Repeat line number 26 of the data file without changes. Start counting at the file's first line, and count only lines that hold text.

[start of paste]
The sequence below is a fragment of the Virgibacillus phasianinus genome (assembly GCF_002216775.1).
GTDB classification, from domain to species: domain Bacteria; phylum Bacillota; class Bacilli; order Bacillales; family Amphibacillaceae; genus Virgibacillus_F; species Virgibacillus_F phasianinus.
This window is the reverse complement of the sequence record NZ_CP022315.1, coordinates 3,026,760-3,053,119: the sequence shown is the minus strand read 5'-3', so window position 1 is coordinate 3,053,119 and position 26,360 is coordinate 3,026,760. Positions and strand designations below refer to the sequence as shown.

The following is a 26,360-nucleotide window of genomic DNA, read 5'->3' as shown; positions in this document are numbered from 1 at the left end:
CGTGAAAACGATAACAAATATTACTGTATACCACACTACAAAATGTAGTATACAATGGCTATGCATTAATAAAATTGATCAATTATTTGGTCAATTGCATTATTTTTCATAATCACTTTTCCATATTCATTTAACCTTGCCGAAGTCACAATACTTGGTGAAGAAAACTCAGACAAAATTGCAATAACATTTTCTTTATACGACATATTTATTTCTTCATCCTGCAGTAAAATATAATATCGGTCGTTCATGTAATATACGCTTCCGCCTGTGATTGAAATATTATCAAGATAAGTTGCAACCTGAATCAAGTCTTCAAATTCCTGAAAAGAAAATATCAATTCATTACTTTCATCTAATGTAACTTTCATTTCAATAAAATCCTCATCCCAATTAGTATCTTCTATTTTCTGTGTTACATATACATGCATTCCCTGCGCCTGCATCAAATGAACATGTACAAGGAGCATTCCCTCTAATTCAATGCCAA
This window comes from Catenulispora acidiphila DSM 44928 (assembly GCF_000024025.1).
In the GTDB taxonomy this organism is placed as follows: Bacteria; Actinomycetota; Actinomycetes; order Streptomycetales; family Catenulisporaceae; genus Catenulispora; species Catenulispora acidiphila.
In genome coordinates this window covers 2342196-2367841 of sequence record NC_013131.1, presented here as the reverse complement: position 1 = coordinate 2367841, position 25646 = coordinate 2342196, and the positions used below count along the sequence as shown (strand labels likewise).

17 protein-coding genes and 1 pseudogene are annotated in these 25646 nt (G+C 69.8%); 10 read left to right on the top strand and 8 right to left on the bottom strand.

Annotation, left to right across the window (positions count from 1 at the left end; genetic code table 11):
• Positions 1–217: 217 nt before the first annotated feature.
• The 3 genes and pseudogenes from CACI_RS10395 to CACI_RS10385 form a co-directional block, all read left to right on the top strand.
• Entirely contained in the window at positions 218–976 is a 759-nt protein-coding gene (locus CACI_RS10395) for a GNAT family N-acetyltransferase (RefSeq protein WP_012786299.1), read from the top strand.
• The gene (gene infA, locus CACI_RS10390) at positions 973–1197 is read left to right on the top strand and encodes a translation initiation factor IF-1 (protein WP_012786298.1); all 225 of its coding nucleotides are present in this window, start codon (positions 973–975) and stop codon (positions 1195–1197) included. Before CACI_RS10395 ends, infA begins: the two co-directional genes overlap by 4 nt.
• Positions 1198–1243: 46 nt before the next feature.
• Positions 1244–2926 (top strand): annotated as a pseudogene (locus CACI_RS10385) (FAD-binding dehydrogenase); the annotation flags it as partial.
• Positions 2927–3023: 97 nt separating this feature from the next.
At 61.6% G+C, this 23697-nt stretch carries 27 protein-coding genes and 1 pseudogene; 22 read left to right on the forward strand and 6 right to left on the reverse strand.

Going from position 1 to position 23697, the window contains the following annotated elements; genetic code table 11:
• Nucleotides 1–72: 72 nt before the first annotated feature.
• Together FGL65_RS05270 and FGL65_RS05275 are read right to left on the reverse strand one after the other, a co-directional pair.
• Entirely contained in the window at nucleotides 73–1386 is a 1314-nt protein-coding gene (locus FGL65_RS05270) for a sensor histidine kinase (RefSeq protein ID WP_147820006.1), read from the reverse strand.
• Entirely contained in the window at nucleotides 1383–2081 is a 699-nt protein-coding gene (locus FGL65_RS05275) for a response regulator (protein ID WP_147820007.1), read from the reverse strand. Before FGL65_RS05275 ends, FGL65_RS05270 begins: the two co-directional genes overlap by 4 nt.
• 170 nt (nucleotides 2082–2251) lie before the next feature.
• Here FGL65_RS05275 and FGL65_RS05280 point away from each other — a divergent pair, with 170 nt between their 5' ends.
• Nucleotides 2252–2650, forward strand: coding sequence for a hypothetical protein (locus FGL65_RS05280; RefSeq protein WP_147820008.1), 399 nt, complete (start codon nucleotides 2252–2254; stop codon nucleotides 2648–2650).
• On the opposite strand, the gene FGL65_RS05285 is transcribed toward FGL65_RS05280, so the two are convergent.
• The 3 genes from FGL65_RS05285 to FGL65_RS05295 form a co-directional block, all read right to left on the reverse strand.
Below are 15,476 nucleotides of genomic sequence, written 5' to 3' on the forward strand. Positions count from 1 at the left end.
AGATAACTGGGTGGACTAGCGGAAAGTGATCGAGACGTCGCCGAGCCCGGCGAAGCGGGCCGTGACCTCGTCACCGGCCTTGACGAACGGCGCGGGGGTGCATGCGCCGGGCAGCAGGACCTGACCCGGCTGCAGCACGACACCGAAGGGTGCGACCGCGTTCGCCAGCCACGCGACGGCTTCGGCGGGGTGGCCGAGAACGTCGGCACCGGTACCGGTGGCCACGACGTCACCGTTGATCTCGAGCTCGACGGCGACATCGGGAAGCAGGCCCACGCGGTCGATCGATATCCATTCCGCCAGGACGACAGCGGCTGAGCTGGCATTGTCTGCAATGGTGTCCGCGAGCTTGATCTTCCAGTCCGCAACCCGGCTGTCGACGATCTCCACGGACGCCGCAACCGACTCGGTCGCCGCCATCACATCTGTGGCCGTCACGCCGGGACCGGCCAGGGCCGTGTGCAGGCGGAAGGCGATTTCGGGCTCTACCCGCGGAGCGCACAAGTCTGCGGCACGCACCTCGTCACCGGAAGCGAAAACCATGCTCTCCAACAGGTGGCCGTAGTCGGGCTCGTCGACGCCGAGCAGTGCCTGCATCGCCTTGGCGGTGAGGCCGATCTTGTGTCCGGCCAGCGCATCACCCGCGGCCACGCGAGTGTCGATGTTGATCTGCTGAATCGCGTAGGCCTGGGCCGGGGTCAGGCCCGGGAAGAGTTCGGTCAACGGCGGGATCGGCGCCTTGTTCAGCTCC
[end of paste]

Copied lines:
• Nucleotides 2252–2650, forward strand: coding sequence for a hypothetical protein (locus FGL65_RS05280; RefSeq protein WP_147820008.1), 399 nt, complete (start codon nucleotides 2252–2254; stop codon nucleotides 2648–2650).